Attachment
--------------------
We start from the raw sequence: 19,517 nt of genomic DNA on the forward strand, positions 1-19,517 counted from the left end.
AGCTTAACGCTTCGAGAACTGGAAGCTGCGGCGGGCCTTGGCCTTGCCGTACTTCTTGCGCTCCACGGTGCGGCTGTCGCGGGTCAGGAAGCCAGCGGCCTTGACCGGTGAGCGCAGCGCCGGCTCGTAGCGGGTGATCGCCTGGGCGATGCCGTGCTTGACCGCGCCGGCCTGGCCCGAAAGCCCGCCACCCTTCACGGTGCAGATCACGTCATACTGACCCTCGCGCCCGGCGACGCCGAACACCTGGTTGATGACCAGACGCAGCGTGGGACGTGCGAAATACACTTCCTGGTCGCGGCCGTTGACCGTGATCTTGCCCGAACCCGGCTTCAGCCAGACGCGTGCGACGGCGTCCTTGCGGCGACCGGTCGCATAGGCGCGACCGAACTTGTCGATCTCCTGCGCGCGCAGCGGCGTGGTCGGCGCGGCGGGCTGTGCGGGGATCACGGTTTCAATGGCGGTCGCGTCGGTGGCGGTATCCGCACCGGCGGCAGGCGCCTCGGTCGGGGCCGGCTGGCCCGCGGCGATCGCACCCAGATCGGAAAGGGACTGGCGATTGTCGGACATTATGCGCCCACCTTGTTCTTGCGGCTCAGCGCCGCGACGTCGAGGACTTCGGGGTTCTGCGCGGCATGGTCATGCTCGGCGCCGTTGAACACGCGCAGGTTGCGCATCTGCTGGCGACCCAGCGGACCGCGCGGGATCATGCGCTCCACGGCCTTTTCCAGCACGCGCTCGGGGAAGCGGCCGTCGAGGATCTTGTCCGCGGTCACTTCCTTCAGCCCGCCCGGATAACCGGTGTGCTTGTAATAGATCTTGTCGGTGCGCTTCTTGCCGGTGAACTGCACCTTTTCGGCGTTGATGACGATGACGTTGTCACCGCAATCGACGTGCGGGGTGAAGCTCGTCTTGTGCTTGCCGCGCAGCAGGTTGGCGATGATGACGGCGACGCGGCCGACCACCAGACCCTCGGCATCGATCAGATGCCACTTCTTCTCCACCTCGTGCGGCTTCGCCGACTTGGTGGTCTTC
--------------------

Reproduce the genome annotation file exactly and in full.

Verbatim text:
We start from the raw sequence: 19,517 nt of genomic DNA on the forward strand, positions 1-19,517 counted from the left end.
AGCTTAACGCTTCGAGAACTGGAAGCTGCGGCGGGCCTTGGCCTTGCCGTACTTCTTGCGCTCCACGGTGCGGCTGTCGCGGGTCAGGAAGCCAGCGGCCTTGACCGGTGAGCGCAGCGCCGGCTCGTAGCGGGTGATCGCCTGGGCGATGCCGTGCTTGACCGCGCCGGCCTGGCCCGAAAGCCCGCCACCCTTCACGGTGCAGATCACGTCATACTGACCCTCGCGCCCGGCGACGCCGAACACCTGGTTGATGACCAGACGCAGCGTGGGACGTGCGAAATACACTTCCTGGTCGCGGCCGTTGACCGTGATCTTGCCCGAACCCGGCTTCAGCCAGACGCGTGCGACGGCGTCCTTGCGGCGACCGGTCGCATAGGCGCGACCGAACTTGTCGATCTCCTGCGCGCGCAGCGGCGTGGTCGGCGCGGCGGGCTGTGCGGGGATCACGGTTTCAATGGCGGTCGCGTCGGTGGCGGTATCCGCACCGGCGGCAGGCGCCTCGGTCGGGGCCGGCTGGCCCGCGGCGATCGCACCCAGATCGGAAAGGGACTGGCGATTGTCGGACATTATGCGCCCACCTTGTTCTTGCGGCTCAGCGCCGCGACGTCGAGGACTTCGGGGTTCTGCGCGGCATGGTCATGCTCGGCGCCGTTGAACACGCGCAGGTTGCGCATCTGCTGGCGACCCAGCGGACCGCGCGGGATCATGCGCTCCACGGCCTTTTCCAGCACGCGCTCGGGGAAGCGGCCGTCGAGGATCTTGTCCGCGGTCACTTCCTTCAGCCCGCCCGGATAACCGGTGTGCTTGTAATAGATCTTGTCGGTGCGCTTCTTGCCGGTGAACTGCACCTTTTCGGCGTTGATGACGATGACGTTGTCACCGCAATCGACGTGCGGGGTGAAGCTCGTCTTGTGCTTGCCGCGCAGCAGGTTGGCGATGATGACGGCGACGCGGCCGACCACCAGACCCTCGGCATCGATCAGATGCCACTTCTTCTCCACCTCGTGCGGCTTCGCCGACTTGGTGGTCTTC